They're more expensive because packing everything in so tightly requires using more compact controller chips for 3rd party features instead of the larger, cheaper versions on full size boards and because squeezing everything together so tightly means having to use more layers in the PCB to connect everything. Packing everything together so tightly makes avoiding EMI problems between components more difficult as well.

    On top of the engineering challenges miniITX boards are sufficently low volume parts that you start paying penalties in manufacturing costs and have to fund more engineering time per board.
  • just4U - Saturday, October 1, 2011 - link

    I didn't realize the boards had more layers.. when I see these reviews I think of barebone boards like ones made for OEMs and such. Makes some sense I suppose.. Still I think all in all I'd be more likely to pick up a feature rich MATX in the same price range over something like this.. Yeah your casing might be marginally bigger but even so.
  • Death666Angel - Saturday, October 1, 2011 - link

    I have a mini ITX case with these measurements:
    185x240x70 mm
    I have barely any space left and right (mini ITX is 170x170mm) and the space that I have in front is used for the built-in PSU dc/dc converter. This case has 3.1l volume. If I were to have the exact same case, just with a mATX mainboard (adding 74mm to the width and depth), I would get:
    259x314x70mm, resulting in 5.7l volume, almost doubling it.

    That's not something I'd refer to as "marginally bigger".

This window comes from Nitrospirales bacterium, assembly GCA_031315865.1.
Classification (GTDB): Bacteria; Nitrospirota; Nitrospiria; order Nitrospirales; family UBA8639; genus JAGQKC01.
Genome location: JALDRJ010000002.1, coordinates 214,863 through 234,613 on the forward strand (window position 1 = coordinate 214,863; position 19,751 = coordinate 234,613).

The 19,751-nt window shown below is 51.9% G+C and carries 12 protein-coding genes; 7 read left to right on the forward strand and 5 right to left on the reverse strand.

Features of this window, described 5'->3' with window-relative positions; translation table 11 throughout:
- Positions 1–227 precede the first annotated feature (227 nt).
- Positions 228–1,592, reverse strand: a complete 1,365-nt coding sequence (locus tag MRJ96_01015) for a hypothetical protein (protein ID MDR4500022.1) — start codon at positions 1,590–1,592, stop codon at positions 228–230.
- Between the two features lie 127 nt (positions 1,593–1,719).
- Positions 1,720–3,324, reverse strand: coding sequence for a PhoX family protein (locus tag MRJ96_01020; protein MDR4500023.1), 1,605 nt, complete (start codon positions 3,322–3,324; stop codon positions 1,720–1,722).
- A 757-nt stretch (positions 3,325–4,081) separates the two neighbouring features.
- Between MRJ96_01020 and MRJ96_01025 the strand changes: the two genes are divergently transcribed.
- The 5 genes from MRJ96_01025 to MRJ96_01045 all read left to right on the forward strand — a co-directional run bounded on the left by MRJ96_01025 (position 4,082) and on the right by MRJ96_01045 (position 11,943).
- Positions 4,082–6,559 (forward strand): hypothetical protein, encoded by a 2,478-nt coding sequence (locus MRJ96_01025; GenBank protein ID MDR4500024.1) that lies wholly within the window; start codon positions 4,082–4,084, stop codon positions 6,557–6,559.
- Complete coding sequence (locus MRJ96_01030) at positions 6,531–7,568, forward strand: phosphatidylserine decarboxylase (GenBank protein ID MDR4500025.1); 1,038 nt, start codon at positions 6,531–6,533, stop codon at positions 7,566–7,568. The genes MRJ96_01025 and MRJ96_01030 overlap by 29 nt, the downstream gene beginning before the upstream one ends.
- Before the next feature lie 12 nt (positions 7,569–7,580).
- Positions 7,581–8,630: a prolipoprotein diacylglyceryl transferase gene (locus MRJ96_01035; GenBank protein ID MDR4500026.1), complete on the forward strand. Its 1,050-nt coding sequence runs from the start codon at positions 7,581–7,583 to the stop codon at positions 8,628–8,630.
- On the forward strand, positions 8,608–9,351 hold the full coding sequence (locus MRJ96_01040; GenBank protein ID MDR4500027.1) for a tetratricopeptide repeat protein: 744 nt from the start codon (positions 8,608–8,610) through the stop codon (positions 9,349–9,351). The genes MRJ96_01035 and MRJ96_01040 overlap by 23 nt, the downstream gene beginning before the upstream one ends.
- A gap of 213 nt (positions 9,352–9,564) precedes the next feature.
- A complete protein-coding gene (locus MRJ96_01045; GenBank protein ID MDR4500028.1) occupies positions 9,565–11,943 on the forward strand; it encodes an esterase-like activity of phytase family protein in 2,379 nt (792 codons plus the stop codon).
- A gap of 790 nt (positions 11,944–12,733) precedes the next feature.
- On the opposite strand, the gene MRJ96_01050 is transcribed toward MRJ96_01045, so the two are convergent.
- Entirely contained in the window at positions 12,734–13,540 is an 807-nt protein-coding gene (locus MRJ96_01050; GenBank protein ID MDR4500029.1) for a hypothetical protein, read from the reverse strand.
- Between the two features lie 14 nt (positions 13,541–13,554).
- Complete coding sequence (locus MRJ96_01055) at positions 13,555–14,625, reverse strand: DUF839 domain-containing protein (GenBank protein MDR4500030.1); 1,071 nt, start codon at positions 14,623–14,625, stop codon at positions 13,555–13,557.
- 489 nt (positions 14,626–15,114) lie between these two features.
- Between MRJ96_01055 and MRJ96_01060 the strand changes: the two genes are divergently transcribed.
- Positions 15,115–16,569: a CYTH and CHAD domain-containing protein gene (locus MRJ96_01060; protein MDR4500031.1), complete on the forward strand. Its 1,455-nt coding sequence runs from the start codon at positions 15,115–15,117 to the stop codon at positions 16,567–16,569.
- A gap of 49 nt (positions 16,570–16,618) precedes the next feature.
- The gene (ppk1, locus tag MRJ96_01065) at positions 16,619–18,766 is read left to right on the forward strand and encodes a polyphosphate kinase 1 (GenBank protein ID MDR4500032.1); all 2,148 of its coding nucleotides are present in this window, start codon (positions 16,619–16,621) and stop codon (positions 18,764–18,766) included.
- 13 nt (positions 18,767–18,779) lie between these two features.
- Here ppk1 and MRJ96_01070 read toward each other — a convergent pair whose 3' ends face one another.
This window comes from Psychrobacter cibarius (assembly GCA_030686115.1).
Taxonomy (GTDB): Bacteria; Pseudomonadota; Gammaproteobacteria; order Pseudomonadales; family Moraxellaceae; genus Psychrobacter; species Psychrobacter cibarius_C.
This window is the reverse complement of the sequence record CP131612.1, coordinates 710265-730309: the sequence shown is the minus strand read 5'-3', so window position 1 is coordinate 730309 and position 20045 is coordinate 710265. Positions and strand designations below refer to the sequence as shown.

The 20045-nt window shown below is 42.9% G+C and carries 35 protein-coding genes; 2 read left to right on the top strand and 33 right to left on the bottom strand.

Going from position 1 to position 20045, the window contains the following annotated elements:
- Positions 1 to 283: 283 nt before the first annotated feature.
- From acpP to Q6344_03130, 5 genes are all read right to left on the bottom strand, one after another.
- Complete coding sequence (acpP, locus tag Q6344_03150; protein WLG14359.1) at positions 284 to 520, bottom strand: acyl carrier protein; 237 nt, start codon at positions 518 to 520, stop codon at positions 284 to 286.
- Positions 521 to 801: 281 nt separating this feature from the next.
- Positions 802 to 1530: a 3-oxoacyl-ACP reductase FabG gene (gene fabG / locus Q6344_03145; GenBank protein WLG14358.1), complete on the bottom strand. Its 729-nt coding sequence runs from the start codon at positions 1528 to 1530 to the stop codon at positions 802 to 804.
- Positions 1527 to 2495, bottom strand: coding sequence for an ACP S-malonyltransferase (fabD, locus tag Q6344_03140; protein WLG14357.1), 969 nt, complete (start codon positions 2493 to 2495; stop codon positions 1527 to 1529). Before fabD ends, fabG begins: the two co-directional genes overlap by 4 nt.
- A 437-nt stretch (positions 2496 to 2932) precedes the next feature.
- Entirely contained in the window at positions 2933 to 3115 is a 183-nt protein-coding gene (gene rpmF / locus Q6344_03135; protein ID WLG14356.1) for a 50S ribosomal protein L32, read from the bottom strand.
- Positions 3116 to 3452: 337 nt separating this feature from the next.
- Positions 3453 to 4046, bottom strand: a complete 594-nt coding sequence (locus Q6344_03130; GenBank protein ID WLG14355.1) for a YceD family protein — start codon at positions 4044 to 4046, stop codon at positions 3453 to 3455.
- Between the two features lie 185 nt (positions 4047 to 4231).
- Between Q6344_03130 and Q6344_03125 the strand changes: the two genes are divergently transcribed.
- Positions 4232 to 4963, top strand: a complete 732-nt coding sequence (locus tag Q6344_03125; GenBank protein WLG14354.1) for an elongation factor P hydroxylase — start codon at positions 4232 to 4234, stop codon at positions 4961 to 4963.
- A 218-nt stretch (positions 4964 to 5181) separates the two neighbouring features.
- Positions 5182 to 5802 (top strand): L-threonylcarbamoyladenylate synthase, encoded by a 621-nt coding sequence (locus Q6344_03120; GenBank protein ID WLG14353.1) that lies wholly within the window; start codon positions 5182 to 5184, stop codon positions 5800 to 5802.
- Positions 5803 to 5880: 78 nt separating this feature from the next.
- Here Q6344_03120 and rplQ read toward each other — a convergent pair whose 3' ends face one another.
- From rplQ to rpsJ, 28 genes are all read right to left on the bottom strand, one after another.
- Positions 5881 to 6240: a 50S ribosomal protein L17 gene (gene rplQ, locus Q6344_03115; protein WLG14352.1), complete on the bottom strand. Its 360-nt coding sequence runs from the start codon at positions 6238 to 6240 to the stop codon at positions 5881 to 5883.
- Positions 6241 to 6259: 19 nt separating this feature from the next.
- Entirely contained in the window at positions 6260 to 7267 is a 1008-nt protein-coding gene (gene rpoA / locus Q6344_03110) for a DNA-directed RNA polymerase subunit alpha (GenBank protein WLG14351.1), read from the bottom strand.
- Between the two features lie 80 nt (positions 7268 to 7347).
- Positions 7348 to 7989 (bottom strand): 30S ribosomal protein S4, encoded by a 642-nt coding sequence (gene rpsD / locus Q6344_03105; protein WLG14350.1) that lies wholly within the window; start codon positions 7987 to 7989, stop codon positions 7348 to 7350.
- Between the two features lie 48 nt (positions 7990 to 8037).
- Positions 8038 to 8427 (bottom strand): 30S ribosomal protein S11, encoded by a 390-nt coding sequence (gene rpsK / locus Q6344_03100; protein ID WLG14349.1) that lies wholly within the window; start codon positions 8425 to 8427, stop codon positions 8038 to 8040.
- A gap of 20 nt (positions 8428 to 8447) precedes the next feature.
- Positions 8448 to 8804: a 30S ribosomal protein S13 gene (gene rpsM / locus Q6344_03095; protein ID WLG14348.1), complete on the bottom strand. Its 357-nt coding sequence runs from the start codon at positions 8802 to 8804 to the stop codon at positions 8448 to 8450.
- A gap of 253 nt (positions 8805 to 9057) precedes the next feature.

You really can't compare (m)ATX to ITX in my opinion. :-)
  • ckryan - Sunday, October 2, 2011 - link

    The difference between mini ITX cases and micro ATX cases is substantial. It doesn't take much effort to chop the two inches off of an ATX board to make it micro. Making a micro into a mini is entirely different. Mini ITX boards are 6.7 in x 6.7 in, and most of that gets taken up by the CPU socket/VRM area as well as the DIMM slots. Add in the PCIE slot and you don't have much to work with.

    Most uATX cases are still 17" deep and 8" wide by at least 13" tall. Many mini ITX enclosures are closer to the size of a Nintendo Wii. Most people don't need such a small system, but if you do it's usually worth the premium. BIOS/UEFI options on a small board are worth their weight in gold, as are competent WiFi options. Under volting is a must have for AMD systems, but 1155 Intel CPUs don't have much to gain from it. With a feature-laden ITX board, a powerful but low tdp processor, and some solid state storage, there's not really many compromises to make. With the right case and mobo you can toss in a powerful GPU, further expanding its range of uses. Or toss in an InfiniTV Quad tuner card and record 4 hd cable streams simultaneously. That's why these boards are great -- there's not much of a limit to the possibilities.
  • Death666Angel - Saturday, October 1, 2011 - link

    First off, the numbers are in favor of ATX and mATX boards, since they just sell more volume. Then, you generally don't have extra stuff like WLAN on most of those standard boards. The layout for the bigger boards is significantly less crowded resulting in easier manufacturing as well.
    You cannot look at ITX and think "hm, they took an ATX board and just cut stuff off". You have to think "hm, they took an ATX board and just condensed it into this mini board". Offering the same things on less space is generally more expensive. This applies here. The few (RAM, PCI, PCIe) slots you lose unfortunately aren't big money savers ;).